20 MARCH 1942, Page 2

The India of the Princes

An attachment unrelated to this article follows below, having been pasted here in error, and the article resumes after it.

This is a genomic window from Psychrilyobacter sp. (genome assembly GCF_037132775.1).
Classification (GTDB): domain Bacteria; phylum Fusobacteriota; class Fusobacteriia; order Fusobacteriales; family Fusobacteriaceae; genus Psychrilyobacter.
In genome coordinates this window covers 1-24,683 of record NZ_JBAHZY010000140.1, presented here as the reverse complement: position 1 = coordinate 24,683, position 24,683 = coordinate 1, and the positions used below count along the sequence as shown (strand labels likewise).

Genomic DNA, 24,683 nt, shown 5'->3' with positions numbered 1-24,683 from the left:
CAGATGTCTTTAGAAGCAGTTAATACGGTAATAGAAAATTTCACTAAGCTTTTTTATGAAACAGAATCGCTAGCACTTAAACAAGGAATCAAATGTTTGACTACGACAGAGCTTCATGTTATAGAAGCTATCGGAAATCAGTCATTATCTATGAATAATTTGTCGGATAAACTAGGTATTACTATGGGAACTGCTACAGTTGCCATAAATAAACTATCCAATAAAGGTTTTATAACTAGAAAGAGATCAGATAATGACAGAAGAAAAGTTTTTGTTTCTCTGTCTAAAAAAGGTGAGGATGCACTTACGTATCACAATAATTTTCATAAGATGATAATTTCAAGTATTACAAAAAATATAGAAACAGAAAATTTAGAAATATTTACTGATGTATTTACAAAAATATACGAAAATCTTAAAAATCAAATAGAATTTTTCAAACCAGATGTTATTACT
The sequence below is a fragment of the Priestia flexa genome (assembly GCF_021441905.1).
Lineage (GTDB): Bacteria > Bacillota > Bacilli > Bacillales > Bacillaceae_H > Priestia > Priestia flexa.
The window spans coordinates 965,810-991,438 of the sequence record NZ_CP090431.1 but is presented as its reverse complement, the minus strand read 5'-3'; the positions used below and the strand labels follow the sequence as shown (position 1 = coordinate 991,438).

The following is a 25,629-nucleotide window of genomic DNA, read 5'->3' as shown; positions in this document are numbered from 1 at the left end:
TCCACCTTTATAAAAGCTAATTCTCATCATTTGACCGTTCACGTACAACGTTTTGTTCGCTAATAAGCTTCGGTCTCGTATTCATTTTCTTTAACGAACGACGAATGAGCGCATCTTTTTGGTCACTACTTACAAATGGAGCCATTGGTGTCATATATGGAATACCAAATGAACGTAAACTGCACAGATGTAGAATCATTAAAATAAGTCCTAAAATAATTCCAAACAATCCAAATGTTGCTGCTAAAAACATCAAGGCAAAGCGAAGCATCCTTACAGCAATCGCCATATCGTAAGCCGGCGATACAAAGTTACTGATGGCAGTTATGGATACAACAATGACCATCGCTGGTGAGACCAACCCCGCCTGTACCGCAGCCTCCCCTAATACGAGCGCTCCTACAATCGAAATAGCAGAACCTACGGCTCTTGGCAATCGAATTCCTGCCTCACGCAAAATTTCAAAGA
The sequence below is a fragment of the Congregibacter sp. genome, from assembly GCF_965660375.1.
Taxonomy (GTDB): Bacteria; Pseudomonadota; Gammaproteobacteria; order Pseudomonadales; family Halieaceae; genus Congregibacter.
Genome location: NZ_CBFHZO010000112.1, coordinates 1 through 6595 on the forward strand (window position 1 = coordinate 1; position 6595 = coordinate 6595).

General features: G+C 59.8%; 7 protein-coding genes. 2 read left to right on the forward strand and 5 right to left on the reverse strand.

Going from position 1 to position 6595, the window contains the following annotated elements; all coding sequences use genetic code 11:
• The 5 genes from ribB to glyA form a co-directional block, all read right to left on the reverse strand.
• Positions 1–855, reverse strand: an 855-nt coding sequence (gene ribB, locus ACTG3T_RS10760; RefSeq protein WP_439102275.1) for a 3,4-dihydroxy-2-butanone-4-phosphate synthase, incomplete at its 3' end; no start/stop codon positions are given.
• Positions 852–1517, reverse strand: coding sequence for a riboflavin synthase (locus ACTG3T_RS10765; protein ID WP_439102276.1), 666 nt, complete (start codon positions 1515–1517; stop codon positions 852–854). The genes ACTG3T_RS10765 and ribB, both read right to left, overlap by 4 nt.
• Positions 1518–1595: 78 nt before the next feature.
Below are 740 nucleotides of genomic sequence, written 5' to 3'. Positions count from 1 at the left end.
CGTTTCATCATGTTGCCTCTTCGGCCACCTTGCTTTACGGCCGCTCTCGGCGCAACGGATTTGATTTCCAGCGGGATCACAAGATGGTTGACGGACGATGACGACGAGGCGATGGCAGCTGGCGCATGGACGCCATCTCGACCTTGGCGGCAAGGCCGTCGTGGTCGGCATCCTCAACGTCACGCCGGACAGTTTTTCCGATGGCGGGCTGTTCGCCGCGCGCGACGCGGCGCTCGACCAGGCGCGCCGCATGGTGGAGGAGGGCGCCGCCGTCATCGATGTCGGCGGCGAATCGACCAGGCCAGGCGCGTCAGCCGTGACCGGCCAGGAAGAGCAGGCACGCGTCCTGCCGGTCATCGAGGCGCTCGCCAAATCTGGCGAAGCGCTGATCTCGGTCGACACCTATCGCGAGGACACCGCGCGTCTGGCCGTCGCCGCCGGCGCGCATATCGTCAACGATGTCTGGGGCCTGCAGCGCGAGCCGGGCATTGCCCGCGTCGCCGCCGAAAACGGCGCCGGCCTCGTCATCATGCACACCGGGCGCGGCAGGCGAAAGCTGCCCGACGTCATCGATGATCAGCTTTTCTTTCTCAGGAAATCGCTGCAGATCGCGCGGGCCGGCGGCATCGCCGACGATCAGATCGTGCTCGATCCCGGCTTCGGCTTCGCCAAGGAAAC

It is no bad thing that while we await news of Sir Stafford Cripps' arrival in India we ,should be reminded, by the meeting of the Chamber of Princes and the resolutions there adopted, of those States, occupying a third of the territory of India, which are still governed by their own• rulers and largely unaffected by the political divisions which are creating so intractable a problem in British India. We are under various treaty obligations to those States individually, particularly m regard to respect for their autonomy, and the obligations must, and of course will, be honoured. For the scheme of federation on which the Central Government as contemplated by the Act of 1935 rested to be carried through, as it may be hoped it still will be, the co-operation of the Princes, whose territories would be federated with the self-governing provinces of British India, is essential, and it is satisfactory to note the assurance of the Jam Sahab of Nawanagar that the Princes (whose hesitations have so far prevented the achievement of federation) in no way oppose the attainment by India of Dominion status in full equality with Britain and the other Dominions under a constitu- tion to be formed by Indians themselves. A resolution passed unanimously by the Chamber authorised representatives of the Princes to carry on negotiations with Sir Stafford Cripps. Intensely loyal as they are to the British Commonwealth, their full concurrence is an essential condition of any satisfactory Indiadsettlement, for any settlement, to be enduring, must cover the country as a whole, not merely British India.